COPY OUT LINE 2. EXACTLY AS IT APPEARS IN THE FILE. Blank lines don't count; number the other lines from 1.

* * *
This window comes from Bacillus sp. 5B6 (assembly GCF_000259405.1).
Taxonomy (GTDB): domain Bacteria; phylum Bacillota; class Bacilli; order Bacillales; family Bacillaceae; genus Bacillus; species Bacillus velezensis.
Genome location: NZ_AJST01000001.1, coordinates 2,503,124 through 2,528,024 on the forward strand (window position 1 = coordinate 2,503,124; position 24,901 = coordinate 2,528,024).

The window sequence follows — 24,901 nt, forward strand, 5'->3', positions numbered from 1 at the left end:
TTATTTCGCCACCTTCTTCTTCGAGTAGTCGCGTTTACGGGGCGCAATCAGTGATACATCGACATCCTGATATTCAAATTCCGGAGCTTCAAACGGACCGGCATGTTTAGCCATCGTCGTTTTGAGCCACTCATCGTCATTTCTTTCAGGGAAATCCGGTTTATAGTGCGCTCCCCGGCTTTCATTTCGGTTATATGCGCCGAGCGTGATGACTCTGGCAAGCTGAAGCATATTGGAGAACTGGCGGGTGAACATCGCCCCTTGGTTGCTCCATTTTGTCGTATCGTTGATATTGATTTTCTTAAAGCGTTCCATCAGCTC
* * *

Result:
Taxonomy (GTDB): domain Bacteria; phylum Bacillota; class Bacilli; order Bacillales; family Bacillaceae; genus Bacillus; species Bacillus velezensis.